Kailasapuram Review - A hard-hitting web series that sweeps you off your feet

Kailasapuram Review - A hard-hitting web series that sweeps you off your feet
Movie Rated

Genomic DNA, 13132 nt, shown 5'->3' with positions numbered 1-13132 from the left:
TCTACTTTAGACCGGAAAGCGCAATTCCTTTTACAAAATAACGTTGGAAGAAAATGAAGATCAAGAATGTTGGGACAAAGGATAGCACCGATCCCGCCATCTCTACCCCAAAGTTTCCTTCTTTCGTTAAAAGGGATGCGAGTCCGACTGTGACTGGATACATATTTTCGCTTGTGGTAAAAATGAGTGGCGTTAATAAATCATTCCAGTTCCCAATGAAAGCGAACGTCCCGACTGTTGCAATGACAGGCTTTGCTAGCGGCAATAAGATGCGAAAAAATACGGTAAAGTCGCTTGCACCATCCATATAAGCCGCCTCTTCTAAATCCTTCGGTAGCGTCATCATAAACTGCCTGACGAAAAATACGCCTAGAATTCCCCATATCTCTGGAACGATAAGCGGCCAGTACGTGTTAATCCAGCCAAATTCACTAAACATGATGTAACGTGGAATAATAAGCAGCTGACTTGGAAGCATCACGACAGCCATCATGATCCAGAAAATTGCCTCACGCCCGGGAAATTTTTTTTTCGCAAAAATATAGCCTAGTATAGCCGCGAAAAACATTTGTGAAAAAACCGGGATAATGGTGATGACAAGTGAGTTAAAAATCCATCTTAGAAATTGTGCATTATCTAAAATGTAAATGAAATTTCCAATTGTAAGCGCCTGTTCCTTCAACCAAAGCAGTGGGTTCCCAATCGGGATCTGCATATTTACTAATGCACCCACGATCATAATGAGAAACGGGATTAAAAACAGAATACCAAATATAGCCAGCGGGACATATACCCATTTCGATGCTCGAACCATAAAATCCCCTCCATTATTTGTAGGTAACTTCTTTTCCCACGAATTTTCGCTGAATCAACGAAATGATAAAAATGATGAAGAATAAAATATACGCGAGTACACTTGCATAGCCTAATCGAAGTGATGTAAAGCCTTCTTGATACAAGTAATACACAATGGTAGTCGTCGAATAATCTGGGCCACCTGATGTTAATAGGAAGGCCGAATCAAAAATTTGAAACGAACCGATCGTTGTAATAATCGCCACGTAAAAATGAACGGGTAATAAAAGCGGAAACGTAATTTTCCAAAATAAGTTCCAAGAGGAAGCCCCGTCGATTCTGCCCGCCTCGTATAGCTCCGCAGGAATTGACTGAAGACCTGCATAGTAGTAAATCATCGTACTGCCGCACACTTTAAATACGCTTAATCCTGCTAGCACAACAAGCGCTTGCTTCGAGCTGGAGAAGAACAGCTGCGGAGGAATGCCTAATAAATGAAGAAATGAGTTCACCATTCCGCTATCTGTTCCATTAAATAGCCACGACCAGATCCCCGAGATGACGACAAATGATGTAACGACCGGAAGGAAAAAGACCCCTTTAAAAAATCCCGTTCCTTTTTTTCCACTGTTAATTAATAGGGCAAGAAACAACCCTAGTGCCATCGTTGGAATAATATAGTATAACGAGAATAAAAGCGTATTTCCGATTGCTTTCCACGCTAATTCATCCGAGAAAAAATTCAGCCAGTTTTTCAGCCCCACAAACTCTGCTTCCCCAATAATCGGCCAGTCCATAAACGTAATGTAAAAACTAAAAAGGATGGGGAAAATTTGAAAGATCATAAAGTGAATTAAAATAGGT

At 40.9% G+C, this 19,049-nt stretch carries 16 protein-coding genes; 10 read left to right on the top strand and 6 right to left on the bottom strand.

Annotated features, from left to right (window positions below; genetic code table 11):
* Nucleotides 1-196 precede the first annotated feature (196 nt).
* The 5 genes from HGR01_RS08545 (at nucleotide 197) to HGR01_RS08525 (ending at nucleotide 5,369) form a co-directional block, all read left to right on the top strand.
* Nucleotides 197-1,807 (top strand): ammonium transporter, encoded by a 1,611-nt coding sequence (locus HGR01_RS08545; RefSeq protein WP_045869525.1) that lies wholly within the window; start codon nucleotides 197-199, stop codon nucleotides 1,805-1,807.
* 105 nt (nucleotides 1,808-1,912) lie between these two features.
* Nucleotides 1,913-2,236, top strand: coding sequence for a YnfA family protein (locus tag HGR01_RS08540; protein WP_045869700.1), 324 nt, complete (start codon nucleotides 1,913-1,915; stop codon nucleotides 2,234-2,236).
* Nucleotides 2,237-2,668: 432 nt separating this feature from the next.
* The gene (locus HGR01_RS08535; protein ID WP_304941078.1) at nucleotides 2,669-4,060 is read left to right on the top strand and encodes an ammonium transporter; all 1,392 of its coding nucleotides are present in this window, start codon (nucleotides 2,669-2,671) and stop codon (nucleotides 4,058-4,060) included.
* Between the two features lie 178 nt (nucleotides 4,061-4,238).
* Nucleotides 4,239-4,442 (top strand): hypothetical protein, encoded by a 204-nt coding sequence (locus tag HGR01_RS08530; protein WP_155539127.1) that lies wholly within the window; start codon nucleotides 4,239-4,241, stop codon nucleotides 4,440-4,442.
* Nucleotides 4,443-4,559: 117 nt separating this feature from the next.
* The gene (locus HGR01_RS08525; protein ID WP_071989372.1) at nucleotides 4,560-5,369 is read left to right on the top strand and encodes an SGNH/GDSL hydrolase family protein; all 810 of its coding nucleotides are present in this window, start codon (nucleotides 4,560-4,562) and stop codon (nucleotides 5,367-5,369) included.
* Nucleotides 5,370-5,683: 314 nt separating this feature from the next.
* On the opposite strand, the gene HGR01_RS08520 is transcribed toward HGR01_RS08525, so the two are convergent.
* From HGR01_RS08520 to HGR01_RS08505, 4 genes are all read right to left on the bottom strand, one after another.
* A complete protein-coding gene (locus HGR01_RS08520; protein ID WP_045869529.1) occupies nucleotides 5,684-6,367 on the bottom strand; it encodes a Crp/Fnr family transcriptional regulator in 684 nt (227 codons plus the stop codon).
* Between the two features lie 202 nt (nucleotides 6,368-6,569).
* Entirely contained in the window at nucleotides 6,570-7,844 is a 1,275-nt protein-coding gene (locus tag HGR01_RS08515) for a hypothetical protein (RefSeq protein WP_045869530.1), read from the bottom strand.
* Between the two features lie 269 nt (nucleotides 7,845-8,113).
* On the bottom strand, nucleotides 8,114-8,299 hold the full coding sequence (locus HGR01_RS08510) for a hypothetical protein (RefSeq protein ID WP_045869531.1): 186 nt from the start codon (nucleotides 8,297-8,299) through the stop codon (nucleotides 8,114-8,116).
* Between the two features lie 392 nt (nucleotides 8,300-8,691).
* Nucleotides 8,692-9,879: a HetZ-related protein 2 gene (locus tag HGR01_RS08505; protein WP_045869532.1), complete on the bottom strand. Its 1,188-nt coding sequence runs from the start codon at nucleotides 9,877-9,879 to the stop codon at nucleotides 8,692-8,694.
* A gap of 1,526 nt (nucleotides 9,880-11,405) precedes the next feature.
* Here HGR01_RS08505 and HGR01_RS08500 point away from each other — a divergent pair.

Production House: Tamada Media Casts: Mohit Pedada, Snehal Kamat, Brindavan Naidu, Shiva Prasad R, Eenadu Ramana Dialogues: Chanakya Jilla, Prashanth Ragathi, Bhargav Macharla Music: Naren RK Siddhartha Cinematography: Sekhar Boon Editing: Yuva Kiran Producers: Rahul Tamada, Saideep Reddy Borra Story: Bhargav Macharla Direction: Bhargav Macharla Premiere date: June 5, 2019 Story: Shiva, Sailaja, Raju, Suresh, and Seenu are a group of carefree college-going friends biding their time at a small village near Visakhapatnam. Being a gullible lot hailing from vulnerable economic backgrounds makes them easy prey to the drug trade in the suburb. The friends turn drug addicts soon enough but little do they realise the mess they're getting into. They soon become drug delivery agents and one of their friends is haplessly murdered in mysterious circumstances. Meanwhile, a cop and a constable are holding an independent investigation to put an end to the drug mafia in the suburb. Where will this lead them to? Artistes’ Performances: Though the story mostly happens through the eyes of Shiva and Sailaja, the characters played by Mohit Pedada and Snehal Kamat, Kailasapuram gives several rookie actors scope to deliver impressive performances. The newcomers don't disappoint at all. Actor Shiva Prasad R, who plays a constable named Parvateesam is the series' biggest find. In a role where he's sandwiched between drug peddlers, goons and his superiors at work, Shiva Prasad submits to his part with an innocence that helps us empathise with him. Mohit Pedada is an actor with a promise too. As an arrogant youth, a selfless friend and an insecure lover with middling character traits, there are multiple dimensions to his role and the actor lends believability to it at most places. His on-screen love interest Snehal Kamat appears at ease in front of the camera. The actors playing the higher officials to Parvateesam are well-cast. The surprise factor comes from the actor who essays the role of Dhanunjay. Revealing anything more would spoil the suspense element in the narrative.   Technical Merit - Direction: Right from the first frame, it seems very clear that Kailasapuram is the director's baby. It's a plot-driven series whose storytelling is extremely rooted and authentic to its setting. Director Bhargav Macharla's true-to-life detailing becomes another layer that adds more appeal to the intriguing story. Kailasapuram steers away from any unnecessary cinematic cliches and it's very impressive to see a newbie director hold such strong conviction in his material. Be it the modus operandi of the drug trade, the crisp character establishment, the realism or the use of smart narrative devices, Bhargav proves his worth as a capable storyteller. Dialogues: The writing credits are shared between Chanakya Jilla, Prashanth Ragathi, and Bhargav Macharla. Though this isn't a dialogue-heavy product, the writers make sure that the lines are to-the-point and don't beat around the bush. The expletives could have been toned down considerably and the Visakhapatnam accent feels inconsistent through the series, especially with the dialogues of its lead cast. Impressive job on the whole, but the impact could have been greater with more flavourful lines. Cinematography: Sekhar Boon's lens zips through the length and breadth of Kailasapuram in meticulous detail. Most characters in the series are on the move and the cinematographer utilises the nature-rich backdrop to his advantage. Good cinematography is one that always blends with the story and doesn't try to rise above it, and Sekhar seems to know his job well. Impressive colour grading dominated by the greys (in relevance to the story), experimental use of lighting techniques provide the right atmosphere to the dark series. Music: Naren RK Siddhartha comes up with a solid background score and two individual tracks that go with the series well. The composer keeps things low-key and edgy, keeping in mind the dark backdrop of the series. Though he doesn't traverse much beyond the obvious, he ensures that the tempo of the series is sustained on the whole. Editing: Given the director switches between conventional and experimental storytelling patterns in many parts of the series, the editor's (Yuva Kiran) task in ensuring coherence to the product couldn't have been a walk in the park. Yuva Kiran, in spite of his sharp edits, does a decent job in preserving the soul of the story and retains its rawness. The non-linear storytelling wouldn't have worked without his contribution. Production standards: Even though it's clear that the series is shot within a shoestring budget, the makers' choice of locations, particularly the outdoor shoots, are a delight to watch on the screen. This isn't a story that demands grandeur and in fact, relies on its rustic flavour for its visual appeal. The technicalities and the production scale are adequate, also serving their job to capture the essence of the story. Highlights: Exemplary detailing of the drug trade Terrific performances Rooted, raw storytelling Drawback: Inconsistencies within the dialogues Analysis: Kailasapuram isn't only the most authentic series to have based its story around the flourishing drug trade in the Telugu states, but also the best Telugu web series to have released on any digital platform to date. The director Bhargav takes up a sensitive subject, bases it on true incidents and fictionalises it well for the digital space without compromising on its execution by any means. Filled with the right amount of tension, drama and emotional context, the narration in Kailasapuram is slick and is backed by consistently engaging performances. Kalisapuram stands out because of its attempt to view the drug trade from several perspectives, including parents, students, cops and the mafia gangs. With literally unknown faces and bluntly relying on a real, dark and a complex story, Kailasapuram drives home an important message and proves that content is indeed king. Icing on the cake:  A compelling, no-holds-barred series on the drug trade Rating: 3.5/5